A group of pro-life Mount Carmel students traveled across the country to Washington, DC last week to participate in the annual March for Life Rally.
Mount Carmel students joined more than 500,000 other people in sections of the National Mall on January 25 to protest the 40th anniversary of the Roe vs. Wade Supreme Court decision to legalize abortion.
Theology faculty member and service program coordinator Mr. Kevin Hansen, and parent volunteer Gina Mirabelli, led the group of students to Washington. Mount Carmel students who participated in the March for Life are: Dan Breakey, of Chicago (Beverly); Kevin Breakey, of Chicago (Beverly); Marcus Campbell, of Olympia Fields; Patrick Fishcer, of Chicago (Beverly); Darren Hall, of Steger, Nick Holloway, of Blue Island; Andrew Jacobs, of LaGrange; Brendan Jacobs, of LaGrange; Thomas Jones, of Joliet; Jon Koranda, of Homewood; Adam Lewandowski, of Whiting, IN; Gabriel Lupa, of Chicago (Beverly); Michael Lupa, of Chicago (Beverly); Jacob Marzo, of LaGrange Park; Zac Mirabelli, of Hegwisch; Dan O'Keefe, of Downers Grove; Ryan Ruff, of Chicago (Beverly); Dan Sanchez, of Dyer, IN; Matthew Schau, of Highland, IN; and Vince Zarate, of Tinley Park. On their way to the rally, the Mount Carmel students also stopped at Whitefriars Hall, a Carmelite house of formation.
March for Life participants ranged from individuals to large groups of churches and non-profits. “I wanted to attend because I wanted to represent all the teens in Chicago, and at Mount Carmel who share my prolife beliefs and want to end abortion,” said junior Dan O’Keefe.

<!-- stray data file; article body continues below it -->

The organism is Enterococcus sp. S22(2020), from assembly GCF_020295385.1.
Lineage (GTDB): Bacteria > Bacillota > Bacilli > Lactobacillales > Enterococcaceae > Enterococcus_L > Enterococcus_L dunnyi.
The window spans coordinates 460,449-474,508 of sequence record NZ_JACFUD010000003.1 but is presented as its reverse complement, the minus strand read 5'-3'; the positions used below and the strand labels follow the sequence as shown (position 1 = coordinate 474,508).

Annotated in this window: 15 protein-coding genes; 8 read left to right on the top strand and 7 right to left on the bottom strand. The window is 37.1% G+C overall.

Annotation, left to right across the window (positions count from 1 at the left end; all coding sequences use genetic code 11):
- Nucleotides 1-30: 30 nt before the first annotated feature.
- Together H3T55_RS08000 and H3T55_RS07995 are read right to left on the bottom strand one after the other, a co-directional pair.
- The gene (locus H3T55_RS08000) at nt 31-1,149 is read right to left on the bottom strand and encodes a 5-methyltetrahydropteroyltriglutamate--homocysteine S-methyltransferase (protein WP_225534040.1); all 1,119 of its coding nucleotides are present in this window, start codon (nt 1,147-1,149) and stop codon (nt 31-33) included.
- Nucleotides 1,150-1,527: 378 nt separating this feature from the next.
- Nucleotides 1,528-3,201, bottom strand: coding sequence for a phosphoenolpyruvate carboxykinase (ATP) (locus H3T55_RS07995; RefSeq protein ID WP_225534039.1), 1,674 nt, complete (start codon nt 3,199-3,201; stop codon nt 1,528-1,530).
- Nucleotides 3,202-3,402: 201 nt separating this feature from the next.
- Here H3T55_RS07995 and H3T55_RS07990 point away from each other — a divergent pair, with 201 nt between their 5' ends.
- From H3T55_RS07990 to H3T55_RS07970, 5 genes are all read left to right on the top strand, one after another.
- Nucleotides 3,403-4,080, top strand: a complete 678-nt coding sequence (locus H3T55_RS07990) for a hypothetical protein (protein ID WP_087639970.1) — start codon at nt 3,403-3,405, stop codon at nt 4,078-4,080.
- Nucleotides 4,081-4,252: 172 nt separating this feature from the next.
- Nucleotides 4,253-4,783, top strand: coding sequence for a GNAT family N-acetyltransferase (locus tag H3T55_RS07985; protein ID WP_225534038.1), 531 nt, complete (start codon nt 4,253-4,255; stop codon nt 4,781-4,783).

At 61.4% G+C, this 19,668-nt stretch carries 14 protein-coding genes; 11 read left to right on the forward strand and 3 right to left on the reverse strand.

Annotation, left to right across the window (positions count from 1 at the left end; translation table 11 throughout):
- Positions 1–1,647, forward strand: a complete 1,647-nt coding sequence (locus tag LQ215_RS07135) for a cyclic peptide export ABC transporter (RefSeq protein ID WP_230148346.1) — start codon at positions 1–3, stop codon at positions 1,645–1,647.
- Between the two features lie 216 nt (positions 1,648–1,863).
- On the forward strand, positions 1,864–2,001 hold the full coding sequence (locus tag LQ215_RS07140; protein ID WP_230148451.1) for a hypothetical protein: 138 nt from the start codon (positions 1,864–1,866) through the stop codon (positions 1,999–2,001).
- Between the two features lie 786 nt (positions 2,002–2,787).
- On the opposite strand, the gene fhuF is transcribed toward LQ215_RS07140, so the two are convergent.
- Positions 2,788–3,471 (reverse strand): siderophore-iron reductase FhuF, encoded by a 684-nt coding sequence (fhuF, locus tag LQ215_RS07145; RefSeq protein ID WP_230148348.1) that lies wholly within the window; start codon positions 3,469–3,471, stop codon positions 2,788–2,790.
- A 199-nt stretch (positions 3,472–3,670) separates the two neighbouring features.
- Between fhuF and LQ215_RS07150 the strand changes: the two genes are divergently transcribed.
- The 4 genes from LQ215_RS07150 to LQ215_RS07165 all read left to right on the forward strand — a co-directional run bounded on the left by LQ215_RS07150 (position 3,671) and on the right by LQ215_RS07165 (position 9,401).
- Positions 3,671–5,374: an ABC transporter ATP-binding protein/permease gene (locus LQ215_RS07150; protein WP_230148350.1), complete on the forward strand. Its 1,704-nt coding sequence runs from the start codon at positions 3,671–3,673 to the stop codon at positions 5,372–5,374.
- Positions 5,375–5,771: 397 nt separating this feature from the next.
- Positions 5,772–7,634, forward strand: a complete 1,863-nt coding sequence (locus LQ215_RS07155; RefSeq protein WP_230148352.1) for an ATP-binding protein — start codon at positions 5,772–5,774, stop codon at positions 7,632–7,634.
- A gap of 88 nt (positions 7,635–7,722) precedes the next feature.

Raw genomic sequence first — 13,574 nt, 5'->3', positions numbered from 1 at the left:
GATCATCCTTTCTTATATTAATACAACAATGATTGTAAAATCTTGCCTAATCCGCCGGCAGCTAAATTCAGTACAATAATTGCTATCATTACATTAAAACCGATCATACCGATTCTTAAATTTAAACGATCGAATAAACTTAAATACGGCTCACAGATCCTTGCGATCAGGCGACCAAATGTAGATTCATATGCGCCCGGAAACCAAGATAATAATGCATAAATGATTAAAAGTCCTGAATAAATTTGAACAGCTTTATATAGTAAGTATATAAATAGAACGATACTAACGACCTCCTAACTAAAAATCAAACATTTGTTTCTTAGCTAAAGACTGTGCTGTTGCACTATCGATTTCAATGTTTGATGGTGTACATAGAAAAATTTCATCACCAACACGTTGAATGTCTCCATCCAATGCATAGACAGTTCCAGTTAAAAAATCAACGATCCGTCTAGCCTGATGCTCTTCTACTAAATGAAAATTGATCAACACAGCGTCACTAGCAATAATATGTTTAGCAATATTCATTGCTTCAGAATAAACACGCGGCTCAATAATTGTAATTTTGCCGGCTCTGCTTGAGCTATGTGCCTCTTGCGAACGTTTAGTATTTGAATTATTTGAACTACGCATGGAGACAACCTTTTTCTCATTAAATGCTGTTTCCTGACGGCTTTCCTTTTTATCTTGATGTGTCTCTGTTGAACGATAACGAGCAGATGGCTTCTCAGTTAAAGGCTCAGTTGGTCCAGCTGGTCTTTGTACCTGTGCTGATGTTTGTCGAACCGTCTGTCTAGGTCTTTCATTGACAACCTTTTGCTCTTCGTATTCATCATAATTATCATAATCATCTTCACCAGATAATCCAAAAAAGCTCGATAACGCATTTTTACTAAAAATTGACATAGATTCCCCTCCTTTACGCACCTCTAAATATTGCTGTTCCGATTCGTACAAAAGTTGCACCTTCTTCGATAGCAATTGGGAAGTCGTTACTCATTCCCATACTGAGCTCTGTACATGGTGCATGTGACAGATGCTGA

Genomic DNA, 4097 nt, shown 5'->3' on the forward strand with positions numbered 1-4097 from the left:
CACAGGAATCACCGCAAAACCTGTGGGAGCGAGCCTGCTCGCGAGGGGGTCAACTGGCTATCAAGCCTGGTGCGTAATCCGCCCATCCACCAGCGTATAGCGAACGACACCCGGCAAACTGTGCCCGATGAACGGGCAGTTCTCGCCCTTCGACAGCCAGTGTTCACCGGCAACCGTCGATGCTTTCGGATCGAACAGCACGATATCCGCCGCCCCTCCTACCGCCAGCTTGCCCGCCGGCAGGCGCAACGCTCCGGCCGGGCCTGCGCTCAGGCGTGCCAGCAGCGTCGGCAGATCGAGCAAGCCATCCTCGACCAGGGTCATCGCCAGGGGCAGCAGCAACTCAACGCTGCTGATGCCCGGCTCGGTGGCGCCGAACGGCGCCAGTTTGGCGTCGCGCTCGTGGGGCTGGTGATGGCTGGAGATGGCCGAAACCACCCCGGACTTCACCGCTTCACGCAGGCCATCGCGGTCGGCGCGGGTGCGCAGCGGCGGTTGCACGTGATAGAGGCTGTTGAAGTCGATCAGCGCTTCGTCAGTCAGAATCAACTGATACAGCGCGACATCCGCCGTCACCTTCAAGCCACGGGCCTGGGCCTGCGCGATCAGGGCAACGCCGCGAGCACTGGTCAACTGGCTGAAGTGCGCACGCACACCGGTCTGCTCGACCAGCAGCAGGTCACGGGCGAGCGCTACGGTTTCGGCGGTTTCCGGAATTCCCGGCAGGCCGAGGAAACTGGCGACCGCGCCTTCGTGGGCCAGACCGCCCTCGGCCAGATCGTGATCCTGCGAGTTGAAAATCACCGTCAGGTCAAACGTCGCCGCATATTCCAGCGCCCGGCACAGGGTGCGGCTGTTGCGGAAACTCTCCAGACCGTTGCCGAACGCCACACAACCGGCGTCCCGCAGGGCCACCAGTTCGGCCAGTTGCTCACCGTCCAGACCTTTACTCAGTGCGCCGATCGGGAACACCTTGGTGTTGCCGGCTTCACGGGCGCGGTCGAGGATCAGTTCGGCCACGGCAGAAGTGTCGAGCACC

For all the Mount Carmel students who attended, the March for Life wasn’t just an opportunity to rally for their beliefs, it was an opportunity to learn and grow. “Attending the rally was very powerful and strengthened my pro-life views,” noted junior Andrew Jacobs.
“The experience was absolutely life-changing,” said junior Marcus Campbell. “I learned so much about the value of life, for unborn children and for all people. It really brought me closer to God.”
For O’Keefe, who returned to the rally for a second time after an inaugural trip in 2012, the experience was an educational one that gave him more information on a topic he already strongly believed in. “Now,” he said, “ I feel that I have the knowledge to become more of an activist among my peers on these issues.”
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